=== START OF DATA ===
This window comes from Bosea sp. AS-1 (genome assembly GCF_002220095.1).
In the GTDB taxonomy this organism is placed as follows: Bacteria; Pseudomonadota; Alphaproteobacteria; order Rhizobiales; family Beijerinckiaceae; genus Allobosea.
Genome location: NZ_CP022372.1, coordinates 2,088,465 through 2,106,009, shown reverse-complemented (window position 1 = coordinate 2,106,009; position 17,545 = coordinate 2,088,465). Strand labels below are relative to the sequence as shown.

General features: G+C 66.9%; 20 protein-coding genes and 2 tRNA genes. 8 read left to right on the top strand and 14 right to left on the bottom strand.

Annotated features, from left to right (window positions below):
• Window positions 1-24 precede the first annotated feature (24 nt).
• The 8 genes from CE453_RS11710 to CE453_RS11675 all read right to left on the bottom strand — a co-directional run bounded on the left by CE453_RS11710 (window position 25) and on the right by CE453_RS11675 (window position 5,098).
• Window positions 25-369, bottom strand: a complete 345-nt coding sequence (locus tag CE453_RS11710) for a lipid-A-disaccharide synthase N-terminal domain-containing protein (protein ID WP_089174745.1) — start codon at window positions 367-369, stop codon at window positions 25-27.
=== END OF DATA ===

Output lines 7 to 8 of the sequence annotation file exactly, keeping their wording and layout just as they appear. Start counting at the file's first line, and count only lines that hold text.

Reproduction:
• The 8 genes from CE453_RS11710 to CE453_RS11675 all read right to left on the bottom strand — a co-directional run bounded on the left by CE453_RS11710 (window position 25) and on the right by CE453_RS11675 (window position 5,098).
• Window positions 25-369, bottom strand: a complete 345-nt coding sequence (locus tag CE453_RS11710) for a lipid-A-disaccharide synthase N-terminal domain-containing protein (protein ID WP_089174745.1) — start codon at window positions 367-369, stop codon at window positions 25-27.